can be left to the executive branch to carefully navigate
in the way that you described? Or do we need some democratic
deliberation about this, and some external oversight of
the use of these capabilities?>>[LAUGH] There is a lot there. All right, so
first of all, I am not one of the most talented lawyers in
government. I’m not even in government anymore but there
are so many extraordinarily talented lawyers in
government. And anyway, and it’s true I participated in
this effort to do this. I, I think try to boil it down to
a few things I’d say on this. One is I, I went into law in
large part because I thought lawyers really understood in a
sense how to effect change in society. And I was inspired
through civil rights and a variety of other spaces
where I saw law have an enormous impact. I’ve come
now to a point where I think, I still think law is
critically important, and, you know, important to
change it, and so on. But I think at least as important,
and protect, possibly more important in this moment
in history is is culture, in a way. Is sort of the norms
that we have that are not necessarily legally binding,
but nevertheless are the ways in which we accept, you know,
determine what is acceptable behavior, what’s
unacceptable behavior, and how we think about things
and approach challenges. And, and it’s largely because I
think these things are are so important in their
interaction together. To create an environment
in which you can actually promote what you think is,
for example, better decision making or activities that you
believe reflect society. And I think in the national
security space, you do naturally have an area where
first of all if the executive branch is not doing it,
I don’t know who is doing it, right? So you really
only have one option. And in the context
of the executive branch because it’s national
security there are going to be certain aspects of it that
are not gonna be public. And when it comes to oversight,
then you have to rely, in effect, on Congress. And
that is a key piece because they can receive
classified information. And they are a separate
branch of government. And you rely very little on
the courts simply because so little of what is in national
security can be brought to the court. So, that is sort of
the structure that you have. In which case, you need to
invest in those structures and in those oversight spaces in
order to actually make them effective, that’s one piece.
At the same time, I also believe and, you know,
this is something I know President Obama took a very
strong view on, and that we tried to do a lot of. But, you
know, still, I think he would even say not nearly enough and
as much as we would want, which is to create as much
transparency as possible around the frameworks and in
the context of the activity, as it, you know, against
remotely piloted aircraft and variety of other ways
of taking action against terrorist targets in
outside of areas of active hostilities, which is a very
challenging space, and one in which there had
not been transparency. You know, President Obama
gave a speech, provided a lot more transparency
than had been provided. And I think it was the right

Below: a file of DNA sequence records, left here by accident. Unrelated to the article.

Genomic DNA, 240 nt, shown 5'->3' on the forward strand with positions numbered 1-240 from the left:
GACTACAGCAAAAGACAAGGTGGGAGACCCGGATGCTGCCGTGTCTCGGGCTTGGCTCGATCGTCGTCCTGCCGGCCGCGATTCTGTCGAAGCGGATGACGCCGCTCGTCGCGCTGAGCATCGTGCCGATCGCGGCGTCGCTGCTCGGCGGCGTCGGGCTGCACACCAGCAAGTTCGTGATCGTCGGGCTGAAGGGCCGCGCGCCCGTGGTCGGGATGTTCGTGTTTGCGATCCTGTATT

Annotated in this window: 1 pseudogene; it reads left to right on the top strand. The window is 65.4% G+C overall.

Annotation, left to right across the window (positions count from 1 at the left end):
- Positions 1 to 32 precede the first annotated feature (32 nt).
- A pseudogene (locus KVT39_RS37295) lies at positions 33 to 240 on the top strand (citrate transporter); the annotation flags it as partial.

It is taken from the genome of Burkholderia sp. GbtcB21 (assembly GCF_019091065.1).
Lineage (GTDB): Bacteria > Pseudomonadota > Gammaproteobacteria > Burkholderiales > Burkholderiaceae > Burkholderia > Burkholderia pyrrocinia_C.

thing to do because we do have to have debates in our
democracy about these issues. And it’s the only way in which
we can actually effectively, I think, challenge some of
the preconceptions that are in the executive branch sometimes
that become part of your groupthink concern but-
>>Okay, so in in about five minutes we’re
gonna turn to the two mics that we have in each of
the rows to open it up to your questions. We know there’s a
lot of demand to ask questions in the group. And so we wanted
to try that format tonight. Let me flag for you that in
asking your question, your voice will be on the video
that’s being recorded and made public although your face
will not, just given the way the cameras are set up. Know
that if you’re standing up to speak, you will be heard but
perhaps not seen. We will do that at 8:20. And let me just invite either
Courtney or Mike to jump on, jump in on this question of of
sort of humans out of the loop with respect to making
decisions about lethal action, and, and the, a real nicely
laid out the continuum. We know the tough cases
are in the middle, right? The tough cases are not what
we’re already doing and not fully delegating to a
machine the decision about who to target, when, why, and how.
The tough decisions are gonna be in the middle.
How you think about that when you’re sitting at DIUX
sort of trying to drive technology development for
the military that surely has an appetite to think about
how to reduce exposure for US service members in the
context of being, to carry out and achieve the effects that
they want on the battlefield? And how do you think about it,
you know, from the private sector perspective?
>>Well, I’m I’m of the belief that and
I, and I, I do look at it as, as, as we’re driving
technology change and we’re picking and
choosing the things that are, that are getting investments
that we want less exposure for our military members as
they’re trying to do their jobs. But we also want the
accountability built in. So and then there’s a part of me
that as as an airplane driver myself you sort of look at it
as in, in the context of of a, an actual combat situation
what it, what, what plays out, what scenario plays out in
terms of time, distance, and all of those things that
happen. Whether it’s a close in thing, or a very far away
thing, in terms of combat. I think That the human in